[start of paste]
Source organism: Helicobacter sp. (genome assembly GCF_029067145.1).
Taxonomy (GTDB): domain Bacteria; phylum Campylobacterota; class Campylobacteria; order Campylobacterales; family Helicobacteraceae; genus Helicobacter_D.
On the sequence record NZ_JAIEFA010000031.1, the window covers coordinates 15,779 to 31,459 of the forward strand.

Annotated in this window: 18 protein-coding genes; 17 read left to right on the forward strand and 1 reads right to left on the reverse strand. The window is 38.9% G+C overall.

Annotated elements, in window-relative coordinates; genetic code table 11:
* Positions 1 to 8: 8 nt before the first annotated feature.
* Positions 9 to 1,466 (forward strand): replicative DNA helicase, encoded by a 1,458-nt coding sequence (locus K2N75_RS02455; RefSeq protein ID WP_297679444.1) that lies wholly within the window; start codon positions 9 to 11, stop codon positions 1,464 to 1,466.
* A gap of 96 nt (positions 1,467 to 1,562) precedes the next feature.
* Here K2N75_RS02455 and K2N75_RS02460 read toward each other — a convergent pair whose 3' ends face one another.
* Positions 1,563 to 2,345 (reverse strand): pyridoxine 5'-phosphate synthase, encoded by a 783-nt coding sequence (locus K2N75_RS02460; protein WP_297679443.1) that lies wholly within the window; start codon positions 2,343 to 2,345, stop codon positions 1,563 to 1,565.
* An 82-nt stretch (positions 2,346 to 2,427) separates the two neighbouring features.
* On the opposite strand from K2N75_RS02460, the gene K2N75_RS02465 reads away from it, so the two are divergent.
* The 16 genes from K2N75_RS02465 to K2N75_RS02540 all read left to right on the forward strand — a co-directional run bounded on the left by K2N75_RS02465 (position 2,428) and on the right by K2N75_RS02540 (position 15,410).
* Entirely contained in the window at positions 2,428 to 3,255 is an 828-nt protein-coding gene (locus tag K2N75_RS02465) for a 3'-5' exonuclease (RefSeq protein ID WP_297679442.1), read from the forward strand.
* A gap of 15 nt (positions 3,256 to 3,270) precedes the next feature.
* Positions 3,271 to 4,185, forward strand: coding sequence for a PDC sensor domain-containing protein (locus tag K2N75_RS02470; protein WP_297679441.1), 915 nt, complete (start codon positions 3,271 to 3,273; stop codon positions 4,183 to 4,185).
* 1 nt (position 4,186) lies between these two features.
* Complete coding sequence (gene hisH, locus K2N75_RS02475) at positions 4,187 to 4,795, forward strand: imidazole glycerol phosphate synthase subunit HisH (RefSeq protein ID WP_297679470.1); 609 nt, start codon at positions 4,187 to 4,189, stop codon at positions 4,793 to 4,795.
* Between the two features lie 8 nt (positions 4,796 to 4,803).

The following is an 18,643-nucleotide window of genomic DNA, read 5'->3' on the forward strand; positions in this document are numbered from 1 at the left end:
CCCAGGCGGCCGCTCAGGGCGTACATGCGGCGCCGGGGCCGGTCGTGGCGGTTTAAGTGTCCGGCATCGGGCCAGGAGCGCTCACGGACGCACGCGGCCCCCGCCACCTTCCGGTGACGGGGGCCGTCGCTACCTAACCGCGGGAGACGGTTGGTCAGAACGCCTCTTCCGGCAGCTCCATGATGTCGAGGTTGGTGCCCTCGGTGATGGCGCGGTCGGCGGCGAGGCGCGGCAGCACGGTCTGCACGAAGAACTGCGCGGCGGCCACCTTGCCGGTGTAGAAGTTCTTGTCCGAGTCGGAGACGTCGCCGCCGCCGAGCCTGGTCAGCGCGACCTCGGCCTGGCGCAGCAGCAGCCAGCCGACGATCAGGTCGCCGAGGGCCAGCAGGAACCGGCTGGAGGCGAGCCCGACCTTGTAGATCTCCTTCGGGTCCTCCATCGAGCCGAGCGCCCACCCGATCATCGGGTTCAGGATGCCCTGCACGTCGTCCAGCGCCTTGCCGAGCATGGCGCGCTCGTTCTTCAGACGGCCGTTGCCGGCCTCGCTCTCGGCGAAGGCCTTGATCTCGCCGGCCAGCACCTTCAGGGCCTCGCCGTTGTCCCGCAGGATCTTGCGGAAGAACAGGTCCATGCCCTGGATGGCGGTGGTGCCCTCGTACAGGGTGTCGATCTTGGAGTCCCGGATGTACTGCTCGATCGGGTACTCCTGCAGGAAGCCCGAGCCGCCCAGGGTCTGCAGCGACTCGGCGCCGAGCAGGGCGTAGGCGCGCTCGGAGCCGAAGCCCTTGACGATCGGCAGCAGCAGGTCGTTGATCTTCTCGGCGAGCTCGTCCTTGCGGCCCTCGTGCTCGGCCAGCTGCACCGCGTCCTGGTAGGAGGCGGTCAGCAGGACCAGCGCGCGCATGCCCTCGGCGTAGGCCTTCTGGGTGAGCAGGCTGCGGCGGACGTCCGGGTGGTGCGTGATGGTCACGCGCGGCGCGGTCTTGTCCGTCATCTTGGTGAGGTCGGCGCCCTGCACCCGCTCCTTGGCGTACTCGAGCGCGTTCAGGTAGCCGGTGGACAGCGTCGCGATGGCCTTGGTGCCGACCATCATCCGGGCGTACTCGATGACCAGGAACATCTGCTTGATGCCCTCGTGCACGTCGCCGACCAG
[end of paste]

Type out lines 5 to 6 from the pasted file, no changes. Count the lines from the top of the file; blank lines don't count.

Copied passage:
Annotated elements, in window-relative coordinates; genetic code table 11:
* Positions 1 to 8: 8 nt before the first annotated feature.